The present invention finds particular utility for use in dispensing two different types of insulin into a syringe; this use is described with reference to the preferred embodiments. However, the invention could be used with a single medication as well. For example, human growth hormone is very expensive and requires accurate doses. With the present invention, two vials of human growth hormone could be mounted to the dispenser; when one vial is completely drained, the other vial could be used to keep from wasting the last bit of the growth hormone in the one vial. Also, the invention could be carried out using a dispenser usable with one medication container or three or more medication containers.
The liquid can be pumped using different types of pumps. One pump type is a reciprocating piston and cylinder type pump. With the reciprocating pump, the piston is reciprocated within the cylinder a desired number of times according to how much medicine is to be driven into the syringe. The dispenser is constructed to prevent the reverse flow of liquid into the vials. For example, with a reciprocating pump-type of dispenser, check valves can be used. Other types of dispensers, such as one using a peristaltic pump, can prevent reverse flow through the construction of the pump itself. The invention permits insulin users the freedom to quickly and easily select the proportions of insulin to be injected depending upon the user's current needs.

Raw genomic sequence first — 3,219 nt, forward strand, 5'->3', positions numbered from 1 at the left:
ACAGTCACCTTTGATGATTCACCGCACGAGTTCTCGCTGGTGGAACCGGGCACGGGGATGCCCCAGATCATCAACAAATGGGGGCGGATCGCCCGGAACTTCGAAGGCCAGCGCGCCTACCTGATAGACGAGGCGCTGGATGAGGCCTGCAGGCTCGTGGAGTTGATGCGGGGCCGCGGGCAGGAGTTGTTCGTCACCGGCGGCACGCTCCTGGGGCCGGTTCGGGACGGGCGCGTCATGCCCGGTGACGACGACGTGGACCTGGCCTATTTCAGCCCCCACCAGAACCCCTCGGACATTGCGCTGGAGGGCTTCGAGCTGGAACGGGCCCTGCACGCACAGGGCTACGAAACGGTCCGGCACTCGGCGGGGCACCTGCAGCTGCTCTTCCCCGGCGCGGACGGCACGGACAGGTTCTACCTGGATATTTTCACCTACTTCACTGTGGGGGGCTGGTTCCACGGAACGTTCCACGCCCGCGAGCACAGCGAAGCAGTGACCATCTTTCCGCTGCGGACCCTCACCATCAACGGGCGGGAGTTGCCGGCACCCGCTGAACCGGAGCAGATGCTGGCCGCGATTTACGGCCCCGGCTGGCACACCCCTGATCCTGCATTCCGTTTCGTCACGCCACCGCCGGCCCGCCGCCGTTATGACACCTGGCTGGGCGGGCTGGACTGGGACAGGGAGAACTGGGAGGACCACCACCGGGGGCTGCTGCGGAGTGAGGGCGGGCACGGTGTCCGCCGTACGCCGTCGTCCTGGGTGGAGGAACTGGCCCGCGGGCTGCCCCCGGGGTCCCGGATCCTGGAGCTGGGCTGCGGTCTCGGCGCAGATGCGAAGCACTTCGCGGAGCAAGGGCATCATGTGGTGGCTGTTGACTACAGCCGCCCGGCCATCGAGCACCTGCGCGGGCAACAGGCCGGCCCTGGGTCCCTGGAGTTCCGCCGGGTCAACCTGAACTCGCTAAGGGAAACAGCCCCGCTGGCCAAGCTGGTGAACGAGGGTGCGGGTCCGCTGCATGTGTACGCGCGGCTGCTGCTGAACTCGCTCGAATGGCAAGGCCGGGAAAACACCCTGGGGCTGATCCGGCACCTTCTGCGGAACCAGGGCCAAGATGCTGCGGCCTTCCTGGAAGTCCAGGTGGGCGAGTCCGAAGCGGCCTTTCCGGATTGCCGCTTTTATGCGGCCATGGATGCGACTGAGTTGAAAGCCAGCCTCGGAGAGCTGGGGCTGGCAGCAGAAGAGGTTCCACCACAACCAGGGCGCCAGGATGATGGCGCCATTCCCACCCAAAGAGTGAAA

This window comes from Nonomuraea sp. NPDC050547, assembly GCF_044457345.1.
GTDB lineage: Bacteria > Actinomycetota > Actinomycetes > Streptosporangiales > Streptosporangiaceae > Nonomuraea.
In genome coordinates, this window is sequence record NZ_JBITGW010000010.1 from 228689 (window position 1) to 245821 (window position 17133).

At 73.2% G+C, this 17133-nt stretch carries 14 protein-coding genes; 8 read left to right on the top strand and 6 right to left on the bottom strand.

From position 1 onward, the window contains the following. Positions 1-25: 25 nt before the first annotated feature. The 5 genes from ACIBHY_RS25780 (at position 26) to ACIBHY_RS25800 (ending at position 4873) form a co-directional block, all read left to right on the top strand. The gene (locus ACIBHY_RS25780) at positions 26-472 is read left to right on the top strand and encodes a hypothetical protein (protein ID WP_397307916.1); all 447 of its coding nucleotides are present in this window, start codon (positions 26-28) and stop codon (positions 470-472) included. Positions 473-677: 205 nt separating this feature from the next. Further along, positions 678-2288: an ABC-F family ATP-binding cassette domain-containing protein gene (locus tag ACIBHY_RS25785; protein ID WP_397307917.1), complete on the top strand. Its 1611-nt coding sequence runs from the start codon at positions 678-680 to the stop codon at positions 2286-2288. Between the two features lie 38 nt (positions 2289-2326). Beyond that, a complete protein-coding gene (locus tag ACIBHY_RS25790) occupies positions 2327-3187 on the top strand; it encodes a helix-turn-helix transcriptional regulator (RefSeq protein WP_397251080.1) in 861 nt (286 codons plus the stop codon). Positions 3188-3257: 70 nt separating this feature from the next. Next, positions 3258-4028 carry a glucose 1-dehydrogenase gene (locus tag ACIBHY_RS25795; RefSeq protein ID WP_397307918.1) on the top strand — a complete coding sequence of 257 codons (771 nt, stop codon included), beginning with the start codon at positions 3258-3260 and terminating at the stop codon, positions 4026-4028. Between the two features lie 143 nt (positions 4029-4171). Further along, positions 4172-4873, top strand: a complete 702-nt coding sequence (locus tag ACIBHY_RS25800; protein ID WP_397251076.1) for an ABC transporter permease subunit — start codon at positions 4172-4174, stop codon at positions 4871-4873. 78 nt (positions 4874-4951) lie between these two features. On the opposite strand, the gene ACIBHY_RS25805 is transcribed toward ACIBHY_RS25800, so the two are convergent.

One of the primary advantages of the invention is that it is designed to be used with conventional syringes and conventional medication containing vials. Each of the disclosed embodiments of the invention permits the user to select the amount of one or more medications to be dispensed into a syringe through the syringe's needle cannula. The invention provides flexibility and ease of use with a relatively inexpensive dispenser.
With the present invention, the inside of the vial remains at essentially atmospheric pressure. The gas used to replace the liquid drawn out of the vial is typically air; however, other gases such as nitrogen could be used as well.
The needle cannula typically provides a relatively narrow constriction for the passage of the liquid medication. The present invention recognizes that this restriction exists and accommodates it through the construction of the fluid path between the pump and the needle cannula. With the peristaltic pump version, the hollow tubes which couple the peristaltic pump to the common fluid chamber adjacent the needle cannula are constructed so that they can expand or bulge to accommodate intermittently high flow rates by providing a resilient reservoir or chamber leading into the needle cannula. With the reciprocating pump embodiment, the flow path is partially defined by a resilient surface which can be deformed when under pressure thus enlarging the volume of the flow path to accommodate the sudden increase in the volume of liquid medication from the reciprocating pump.
Other features and advantages of the invention will appear from the following description in which the preferred embodiments have been set forth in detail in conjunction with the accompanying drawings.
FIG. 1 is a perspective view of a reciprocating pump embodiment of a multiple medication dispenser made according to the invention with first and second vials and a syringe shown in phantom lines;